CTCs Promising as Biomarker to Identify Lung Cancer Recurrence

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Data on the use of CTCs as a biomarker for monitoring recurrence in nonmetastatic lung cancer is limited.
Data on the use of CTCs as a biomarker for monitoring recurrence in nonmetastatic lung cancer is limited.

A small pilot study identified a potential biomarker for locally advanced small cell lung cancer recurrence with the hope of guiding early therapies. Chimbu Chinniah, a research fellow in radiation oncology in the Perelman School of Medicine at the University of Pennsylvania, presented the results at the 2017 Multidisciplinary Thoracic Cancers Symposium.1

“The additional lead time afforded by an earlier diagnosis may enable doctors to better tailor alternative and salvage treatments to improve their patients' outcomes and quality of life. Earlier detection of recurrence may even translate into an increased likelihood of curing these patients when their tumor burden is lowest and thus more likely to respond to therapy,” Mr Chinniah said in a press release.2

There is limited data on the use of circulating tumor cells (CTCs) as a biomarker for monitoring treatment and recurrence in nonmetastatic lung cancer. Mr Chinniah and colleagues sought to assess the use of CTCs as a biomarker in locally advanced non-small cell lung carcinoma (LA-NSCLC).

Participants with stage II or III LA-NSCLC treated with chemoradiation had serial samples obtained prior to, during, and after chemoradiation. The test detected CTCs with an adenovirus probe capable of detecting higher telomerase activity characteristic of lung cancer.1

This prospective pilot study included 48 participants with a median age of 66 years. Participants had diagnoses of adenocarcinoma (46%) or squamous cell carcinoma (48%) and were mostly Caucasian (69%), males (54%), and former smokers (77%).

Recurrence occurred in 46% of the participants (22/48) at a median of 7.6 months after radiation therapy (RT). Elevations in post-RT CTC counts were observed in 75% (15/20) of the participants with recurrence.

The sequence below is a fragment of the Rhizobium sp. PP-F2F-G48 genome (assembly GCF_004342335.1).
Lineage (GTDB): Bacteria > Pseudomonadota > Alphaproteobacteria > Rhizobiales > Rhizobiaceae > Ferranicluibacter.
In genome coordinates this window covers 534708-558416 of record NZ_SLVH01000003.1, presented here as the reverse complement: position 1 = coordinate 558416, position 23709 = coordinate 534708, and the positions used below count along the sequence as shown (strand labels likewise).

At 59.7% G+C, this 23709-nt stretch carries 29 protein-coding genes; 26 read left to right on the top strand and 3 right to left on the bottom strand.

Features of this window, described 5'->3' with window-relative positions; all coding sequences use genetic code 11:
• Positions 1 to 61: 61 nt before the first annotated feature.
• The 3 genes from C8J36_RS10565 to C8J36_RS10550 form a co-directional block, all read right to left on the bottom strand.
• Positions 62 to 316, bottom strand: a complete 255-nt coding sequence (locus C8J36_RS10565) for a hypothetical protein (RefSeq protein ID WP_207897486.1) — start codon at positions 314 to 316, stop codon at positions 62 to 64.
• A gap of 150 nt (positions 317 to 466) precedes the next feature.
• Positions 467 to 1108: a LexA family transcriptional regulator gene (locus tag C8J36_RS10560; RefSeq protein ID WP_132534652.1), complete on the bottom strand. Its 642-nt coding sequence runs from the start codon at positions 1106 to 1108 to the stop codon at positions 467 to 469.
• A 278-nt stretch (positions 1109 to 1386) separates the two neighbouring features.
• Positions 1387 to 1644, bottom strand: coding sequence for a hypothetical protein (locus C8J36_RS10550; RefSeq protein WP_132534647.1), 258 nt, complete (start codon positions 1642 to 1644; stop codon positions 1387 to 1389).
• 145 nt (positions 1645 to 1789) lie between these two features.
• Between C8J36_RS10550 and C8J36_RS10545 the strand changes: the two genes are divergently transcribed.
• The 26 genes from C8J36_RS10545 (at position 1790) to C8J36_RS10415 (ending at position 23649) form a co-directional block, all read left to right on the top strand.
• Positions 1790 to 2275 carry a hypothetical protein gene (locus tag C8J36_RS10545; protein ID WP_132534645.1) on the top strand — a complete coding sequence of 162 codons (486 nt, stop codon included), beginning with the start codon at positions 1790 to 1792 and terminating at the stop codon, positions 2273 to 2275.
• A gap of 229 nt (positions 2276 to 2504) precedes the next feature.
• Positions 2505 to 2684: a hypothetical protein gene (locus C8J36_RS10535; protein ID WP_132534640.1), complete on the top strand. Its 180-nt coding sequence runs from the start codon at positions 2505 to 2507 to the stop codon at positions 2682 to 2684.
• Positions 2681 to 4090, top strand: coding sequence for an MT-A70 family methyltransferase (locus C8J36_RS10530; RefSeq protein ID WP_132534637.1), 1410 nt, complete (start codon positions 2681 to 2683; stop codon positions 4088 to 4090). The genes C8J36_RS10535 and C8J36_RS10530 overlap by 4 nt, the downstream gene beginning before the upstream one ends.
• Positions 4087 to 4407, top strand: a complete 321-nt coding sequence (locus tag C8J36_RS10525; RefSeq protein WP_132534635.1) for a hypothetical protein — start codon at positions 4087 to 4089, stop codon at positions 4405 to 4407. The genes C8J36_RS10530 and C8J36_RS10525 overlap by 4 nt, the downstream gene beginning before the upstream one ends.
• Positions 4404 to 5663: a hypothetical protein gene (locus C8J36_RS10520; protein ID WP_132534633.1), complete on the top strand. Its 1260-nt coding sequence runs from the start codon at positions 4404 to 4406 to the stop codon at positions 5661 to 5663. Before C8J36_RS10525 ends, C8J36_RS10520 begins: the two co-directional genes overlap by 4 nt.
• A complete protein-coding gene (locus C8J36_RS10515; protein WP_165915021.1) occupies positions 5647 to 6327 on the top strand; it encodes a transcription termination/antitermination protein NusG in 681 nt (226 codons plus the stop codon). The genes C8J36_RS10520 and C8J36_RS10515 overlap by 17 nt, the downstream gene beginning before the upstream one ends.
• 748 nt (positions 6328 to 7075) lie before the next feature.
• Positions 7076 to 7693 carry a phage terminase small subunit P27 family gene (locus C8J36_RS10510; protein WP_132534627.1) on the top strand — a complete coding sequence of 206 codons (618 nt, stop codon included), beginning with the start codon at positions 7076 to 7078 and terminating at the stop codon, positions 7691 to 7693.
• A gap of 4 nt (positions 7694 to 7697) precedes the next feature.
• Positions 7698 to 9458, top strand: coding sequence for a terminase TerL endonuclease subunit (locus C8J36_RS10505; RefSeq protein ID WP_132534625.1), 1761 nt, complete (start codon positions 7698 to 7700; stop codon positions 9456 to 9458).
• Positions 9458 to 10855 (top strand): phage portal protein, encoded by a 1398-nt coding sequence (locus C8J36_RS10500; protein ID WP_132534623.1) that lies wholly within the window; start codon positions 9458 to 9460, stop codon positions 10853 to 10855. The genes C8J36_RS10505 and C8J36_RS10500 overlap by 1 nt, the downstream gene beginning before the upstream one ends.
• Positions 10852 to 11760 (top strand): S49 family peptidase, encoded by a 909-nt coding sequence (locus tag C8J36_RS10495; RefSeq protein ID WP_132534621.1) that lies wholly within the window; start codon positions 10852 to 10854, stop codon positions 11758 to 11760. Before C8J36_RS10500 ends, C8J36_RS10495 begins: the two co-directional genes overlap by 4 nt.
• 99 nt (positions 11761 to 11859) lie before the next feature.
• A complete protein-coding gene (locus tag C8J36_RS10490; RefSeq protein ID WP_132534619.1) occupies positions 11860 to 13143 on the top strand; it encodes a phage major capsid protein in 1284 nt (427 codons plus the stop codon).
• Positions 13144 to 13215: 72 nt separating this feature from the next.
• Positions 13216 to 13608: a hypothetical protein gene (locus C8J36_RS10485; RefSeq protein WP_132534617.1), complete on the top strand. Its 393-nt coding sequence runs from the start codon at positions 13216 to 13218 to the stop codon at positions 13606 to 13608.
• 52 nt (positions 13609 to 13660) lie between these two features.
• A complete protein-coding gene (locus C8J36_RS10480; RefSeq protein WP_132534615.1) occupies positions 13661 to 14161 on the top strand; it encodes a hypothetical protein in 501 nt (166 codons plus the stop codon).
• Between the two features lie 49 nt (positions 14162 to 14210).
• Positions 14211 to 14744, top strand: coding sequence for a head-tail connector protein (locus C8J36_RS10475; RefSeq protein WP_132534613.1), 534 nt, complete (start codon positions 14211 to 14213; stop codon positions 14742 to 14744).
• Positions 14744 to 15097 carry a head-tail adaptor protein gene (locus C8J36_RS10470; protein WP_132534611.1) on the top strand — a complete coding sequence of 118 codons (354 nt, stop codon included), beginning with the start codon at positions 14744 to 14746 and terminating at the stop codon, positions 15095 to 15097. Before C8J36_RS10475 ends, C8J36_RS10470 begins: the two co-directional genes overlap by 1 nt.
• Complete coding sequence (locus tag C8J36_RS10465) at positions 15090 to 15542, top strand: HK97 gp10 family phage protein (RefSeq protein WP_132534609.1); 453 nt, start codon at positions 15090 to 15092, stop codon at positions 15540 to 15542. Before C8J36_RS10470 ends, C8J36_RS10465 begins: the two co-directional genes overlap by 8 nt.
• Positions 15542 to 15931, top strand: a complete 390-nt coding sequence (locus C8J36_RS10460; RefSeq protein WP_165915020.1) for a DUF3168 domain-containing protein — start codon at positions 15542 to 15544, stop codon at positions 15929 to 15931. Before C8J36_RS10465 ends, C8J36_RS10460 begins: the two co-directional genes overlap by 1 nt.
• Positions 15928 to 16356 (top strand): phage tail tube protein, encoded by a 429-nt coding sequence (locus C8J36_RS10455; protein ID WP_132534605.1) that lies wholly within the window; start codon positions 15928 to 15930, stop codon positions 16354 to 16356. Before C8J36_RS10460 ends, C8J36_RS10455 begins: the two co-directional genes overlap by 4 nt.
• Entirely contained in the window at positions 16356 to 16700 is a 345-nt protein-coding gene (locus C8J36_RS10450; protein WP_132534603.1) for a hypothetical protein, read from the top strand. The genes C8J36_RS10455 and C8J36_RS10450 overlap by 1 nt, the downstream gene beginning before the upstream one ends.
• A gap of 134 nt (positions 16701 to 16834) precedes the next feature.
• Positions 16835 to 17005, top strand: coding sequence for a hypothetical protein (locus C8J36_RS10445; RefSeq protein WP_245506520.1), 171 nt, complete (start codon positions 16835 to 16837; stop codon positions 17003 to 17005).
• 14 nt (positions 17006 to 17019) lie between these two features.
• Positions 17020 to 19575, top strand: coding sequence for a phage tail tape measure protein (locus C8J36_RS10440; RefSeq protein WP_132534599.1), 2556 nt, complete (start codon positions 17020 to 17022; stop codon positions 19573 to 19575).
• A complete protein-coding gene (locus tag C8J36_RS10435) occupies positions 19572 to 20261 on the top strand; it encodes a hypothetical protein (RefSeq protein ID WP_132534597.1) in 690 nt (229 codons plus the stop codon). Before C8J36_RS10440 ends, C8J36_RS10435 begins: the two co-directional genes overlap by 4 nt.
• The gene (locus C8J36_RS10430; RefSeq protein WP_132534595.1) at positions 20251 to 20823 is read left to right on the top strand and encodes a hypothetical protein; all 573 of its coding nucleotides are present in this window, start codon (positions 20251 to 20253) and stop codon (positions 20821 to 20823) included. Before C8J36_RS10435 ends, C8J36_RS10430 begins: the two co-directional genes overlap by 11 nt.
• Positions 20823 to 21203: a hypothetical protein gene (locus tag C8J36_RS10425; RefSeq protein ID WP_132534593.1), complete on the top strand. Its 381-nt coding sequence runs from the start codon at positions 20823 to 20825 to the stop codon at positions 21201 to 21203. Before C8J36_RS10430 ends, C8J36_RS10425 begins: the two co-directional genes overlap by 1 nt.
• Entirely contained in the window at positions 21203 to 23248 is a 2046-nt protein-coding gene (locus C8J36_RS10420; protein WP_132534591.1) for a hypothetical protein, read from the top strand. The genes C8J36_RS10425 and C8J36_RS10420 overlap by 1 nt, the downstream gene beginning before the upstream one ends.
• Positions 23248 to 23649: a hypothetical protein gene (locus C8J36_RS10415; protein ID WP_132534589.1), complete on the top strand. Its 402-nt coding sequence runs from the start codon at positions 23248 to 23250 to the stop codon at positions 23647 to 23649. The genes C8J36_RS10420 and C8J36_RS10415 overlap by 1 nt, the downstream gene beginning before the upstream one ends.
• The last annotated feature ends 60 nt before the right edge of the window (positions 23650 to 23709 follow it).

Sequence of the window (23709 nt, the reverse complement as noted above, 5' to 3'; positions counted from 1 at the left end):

Interestingly, 10 participants were found to have negative CTC counts on the first post-RT sample with subsequent elevations prior to radiographic evidence of recurrence by a mean of 4.7 months.

Although confirmatory trials are needed, the authors write that these results suggest that “longitudinal CTC monitoring in patients with LA-NSCLC treated with chemoradiation is feasible, and that CTC elevations in many patients meaningfully precede radiologic evidence of disease recurrence.”1

Principal investigator Charles B. Simone II, MD, said in the press release, "The future use of circulating tumor cells as a diagnostic and prognostic tool for localized NSCLC looks promising. Although imaging remains the cornerstone of posttreatment surveillance for patients, blood tests could, and perhaps should, be used in conjunction with imaging scans to better monitor patients during their follow-up period after treatment.”2

References

1. Chinniah C, Aguarin L, Cheng P, et al. Prospective trial of circulating tumor cells as a biomarker for early detection of recurrence in patients with locally advanced non-small cell lung cancer treated with chemoradiation therapy. Paper presented at: 2017 Multidisciplinary Thoracic Cancers Symposium; March 16-18, 2017; San Francisco, CA. http://www.thoracicsymposium.org/uploadedFiles/Head_and_Neck_Symposium/Abstracts/FullAbstracts.pdf. Accessed March 22, 2017.

2. Biomarker blood test shows cancer recurrence months before CT scans [news release]. Arlington, VA: American Society for Radiation Oncology; March 16, 2017. https://www.astro.org/News-and-Publications/News-and-Media-Center/News-Releases/2017/Biomarker-blood-test-shows-cancer-recurrence-months-before-CT-scans/. Accessed March 22, 2017.

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